After Lemaire, expect a quiet Wild season

Connor Gerdes

After building the Minnesota Wild from the ground up, head coach Jacques Lemaire has stepped down from his post after the Wild missed the playoffs by three points this season, but not before leaving his signature––his defensive system had the Wild allow only 200 goals, the league best.

Filling his shoes will be impossible this off-season for general manager Doug Risbrough, as Lemaire is a man with credentials unrivaled––winning eight Stanley Cups as a player, another as a coach, having logged over 1100 games in his career behind the bench, and being the guy with a reputation of bringing out the best in his players.

Also on Risbrough’s plate are the Wild’s six unrestricted free agents, including injury-prone-star Marion Gaborik. Signs point to a Gaborik-free season coming, but what’s the Wild without Lemaire or Gaborik? We haven’t seen anything else, and fans need to ask themselves if they want to.

Risbrough has a mountain to climb this off-season, and if he expects to keep his job, he better start ascending. Signing a head coach is the first step, but the post-lockout lifespan of a coach is comparative to a flea––fans shouldn’t expect someone they can rally behind immediately.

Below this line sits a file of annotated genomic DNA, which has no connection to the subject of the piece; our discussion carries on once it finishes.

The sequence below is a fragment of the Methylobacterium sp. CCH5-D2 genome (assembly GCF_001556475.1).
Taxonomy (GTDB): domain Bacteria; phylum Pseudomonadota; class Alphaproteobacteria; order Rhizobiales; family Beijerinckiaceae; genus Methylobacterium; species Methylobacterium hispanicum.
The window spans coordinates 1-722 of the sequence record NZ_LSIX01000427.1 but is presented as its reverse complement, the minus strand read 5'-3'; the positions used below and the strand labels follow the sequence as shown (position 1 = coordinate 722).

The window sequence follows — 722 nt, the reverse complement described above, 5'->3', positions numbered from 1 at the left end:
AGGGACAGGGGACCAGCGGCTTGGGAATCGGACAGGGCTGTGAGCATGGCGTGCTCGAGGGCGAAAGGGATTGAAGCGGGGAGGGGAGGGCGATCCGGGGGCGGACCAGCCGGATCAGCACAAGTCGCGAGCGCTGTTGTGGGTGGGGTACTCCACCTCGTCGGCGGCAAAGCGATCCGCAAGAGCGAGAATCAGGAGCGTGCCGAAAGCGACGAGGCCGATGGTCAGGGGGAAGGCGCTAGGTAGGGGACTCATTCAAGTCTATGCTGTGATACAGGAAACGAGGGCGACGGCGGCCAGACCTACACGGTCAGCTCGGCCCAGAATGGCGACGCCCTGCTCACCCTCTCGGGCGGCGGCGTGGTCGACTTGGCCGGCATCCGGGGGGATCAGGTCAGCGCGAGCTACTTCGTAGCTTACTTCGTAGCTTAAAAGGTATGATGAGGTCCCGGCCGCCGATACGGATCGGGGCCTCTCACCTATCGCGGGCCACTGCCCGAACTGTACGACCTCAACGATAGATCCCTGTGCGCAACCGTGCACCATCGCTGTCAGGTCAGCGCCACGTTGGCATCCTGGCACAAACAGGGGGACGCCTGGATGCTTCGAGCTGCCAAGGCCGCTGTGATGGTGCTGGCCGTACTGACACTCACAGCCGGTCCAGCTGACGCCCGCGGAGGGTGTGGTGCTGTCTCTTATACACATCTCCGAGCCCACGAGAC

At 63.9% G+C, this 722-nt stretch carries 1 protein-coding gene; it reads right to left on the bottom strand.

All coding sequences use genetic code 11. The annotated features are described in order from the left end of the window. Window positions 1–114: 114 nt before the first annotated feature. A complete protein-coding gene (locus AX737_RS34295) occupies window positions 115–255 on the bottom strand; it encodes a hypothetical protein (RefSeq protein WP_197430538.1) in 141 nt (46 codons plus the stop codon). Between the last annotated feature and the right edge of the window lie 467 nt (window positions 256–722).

Risbrough failed to produce this season, most notably the lack of any attempt to sign or shuffle players before the trade deadline. While he has committed to searching for the best coach possible, maybe Risbrough should look within the organization at assistant coach Mario Tremblay.

After Lemaire’s final press conference, he gave Tremblay quite the endorsement, and as Tremblay has been around since the beginning too, he knows the ins and out of Lemaire’s winning system.
Others saw Lemaire’s system as a hindrance to the game.

The neutral zone trap he pioneered changed the face of hockey quite a bit, it’s one of the few systems in the league that truly stresses defense.
While not very exciting when executed properly, there’s no denying its efficiency, especially when working with a weak roster.

The Wild that Minnesota fans have come to love is rapidly changing.
Unless Risbrough manages a miracle, expect a season under the .500 mark, the first since their opening two.